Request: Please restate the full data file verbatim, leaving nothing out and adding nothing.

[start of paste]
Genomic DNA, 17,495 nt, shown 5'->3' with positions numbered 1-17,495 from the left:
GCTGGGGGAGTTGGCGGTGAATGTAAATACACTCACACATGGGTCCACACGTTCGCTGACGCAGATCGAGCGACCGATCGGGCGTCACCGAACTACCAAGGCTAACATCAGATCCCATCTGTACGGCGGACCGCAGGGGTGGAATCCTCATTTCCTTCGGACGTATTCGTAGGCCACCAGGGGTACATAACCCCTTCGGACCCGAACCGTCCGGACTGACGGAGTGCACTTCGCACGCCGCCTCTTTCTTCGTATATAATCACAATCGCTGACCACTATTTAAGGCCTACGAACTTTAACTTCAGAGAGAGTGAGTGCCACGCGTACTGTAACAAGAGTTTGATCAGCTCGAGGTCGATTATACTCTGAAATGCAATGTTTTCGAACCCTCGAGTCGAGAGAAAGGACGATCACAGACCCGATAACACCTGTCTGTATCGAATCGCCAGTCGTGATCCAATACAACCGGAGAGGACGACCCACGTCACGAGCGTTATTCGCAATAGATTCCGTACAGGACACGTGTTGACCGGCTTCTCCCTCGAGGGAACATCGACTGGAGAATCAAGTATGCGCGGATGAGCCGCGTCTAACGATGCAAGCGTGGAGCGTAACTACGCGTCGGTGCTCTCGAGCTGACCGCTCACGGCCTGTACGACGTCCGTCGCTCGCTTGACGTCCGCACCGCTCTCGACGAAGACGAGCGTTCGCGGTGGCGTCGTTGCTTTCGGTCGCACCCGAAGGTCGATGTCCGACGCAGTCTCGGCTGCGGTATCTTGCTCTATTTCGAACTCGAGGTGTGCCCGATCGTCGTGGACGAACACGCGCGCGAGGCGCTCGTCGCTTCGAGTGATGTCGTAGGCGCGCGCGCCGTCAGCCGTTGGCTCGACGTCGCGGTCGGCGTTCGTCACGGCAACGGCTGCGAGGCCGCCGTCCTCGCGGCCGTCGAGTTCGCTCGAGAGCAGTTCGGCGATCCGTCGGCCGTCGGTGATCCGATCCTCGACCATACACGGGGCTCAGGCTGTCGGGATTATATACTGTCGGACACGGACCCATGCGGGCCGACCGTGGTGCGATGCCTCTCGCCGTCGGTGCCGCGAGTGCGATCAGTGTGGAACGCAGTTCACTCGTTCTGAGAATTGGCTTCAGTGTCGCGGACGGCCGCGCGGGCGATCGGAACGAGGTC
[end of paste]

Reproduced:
Genomic DNA, 17,495 nt, shown 5'->3' with positions numbered 1-17,495 from the left:
GCTGGGGGAGTTGGCGGTGAATGTAAATACACTCACACATGGGTCCACACGTTCGCTGACGCAGATCGAGCGACCGATCGGGCGTCACCGAACTACCAAGGCTAACATCAGATCCCATCTGTACGGCGGACCGCAGGGGTGGAATCCTCATTTCCTTCGGACGTATTCGTAGGCCACCAGGGGTACATAACCCCTTCGGACCCGAACCGTCCGGACTGACGGAGTGCACTTCGCACGCCGCCTCTTTCTTCGTATATAATCACAATCGCTGACCACTATTTAAGGCCTACGAACTTTAACTTCAGAGAGAGTGAGTGCCACGCGTACTGTAACAAGAGTTTGATCAGCTCGAGGTCGATTATACTCTGAAATGCAATGTTTTCGAACCCTCGAGTCGAGAGAAAGGACGATCACAGACCCGATAACACCTGTCTGTATCGAATCGCCAGTCGTGATCCAATACAACCGGAGAGGACGACCCACGTCACGAGCGTTATTCGCAATAGATTCCGTACAGGACACGTGTTGACCGGCTTCTCCCTCGAGGGAACATCGACTGGAGAATCAAGTATGCGCGGATGAGCCGCGTCTAACGATGCAAGCGTGGAGCGTAACTACGCGTCGGTGCTCTCGAGCTGACCGCTCACGGCCTGTACGACGTCCGTCGCTCGCTTGACGTCCGCACCGCTCTCGACGAAGACGAGCGTTCGCGGTGGCGTCGTTGCTTTCGGTCGCACCCGAAGGTCGATGTCCGACGCAGTCTCGGCTGCGGTATCTTGCTCTATTTCGAACTCGAGGTGTGCCCGATCGTCGTGGACGAACACGCGCGCGAGGCGCTCGTCGCTTCGAGTGATGTCGTAGGCGCGCGCGCCGTCAGCCGTTGGCTCGACGTCGCGGTCGGCGTTCGTCACGGCAACGGCTGCGAGGCCGCCGTCCTCGCGGCCGTCGAGTTCGCTCGAGAGCAGTTCGGCGATCCGTCGGCCGTCGGTGATCCGATCCTCGACCATACACGGGGCTCAGGCTGTCGGGATTATATACTGTCGGACACGGACCCATGCGGGCCGACCGTGGTGCGATGCCTCTCGCCGTCGGTGCCGCGAGTGCGATCAGTGTGGAACGCAGTTCACTCGTTCTGAGAATTGGCTTCAGTGTCGCGGACGGCCGCGCGGGCGATCGGAACGAGGTC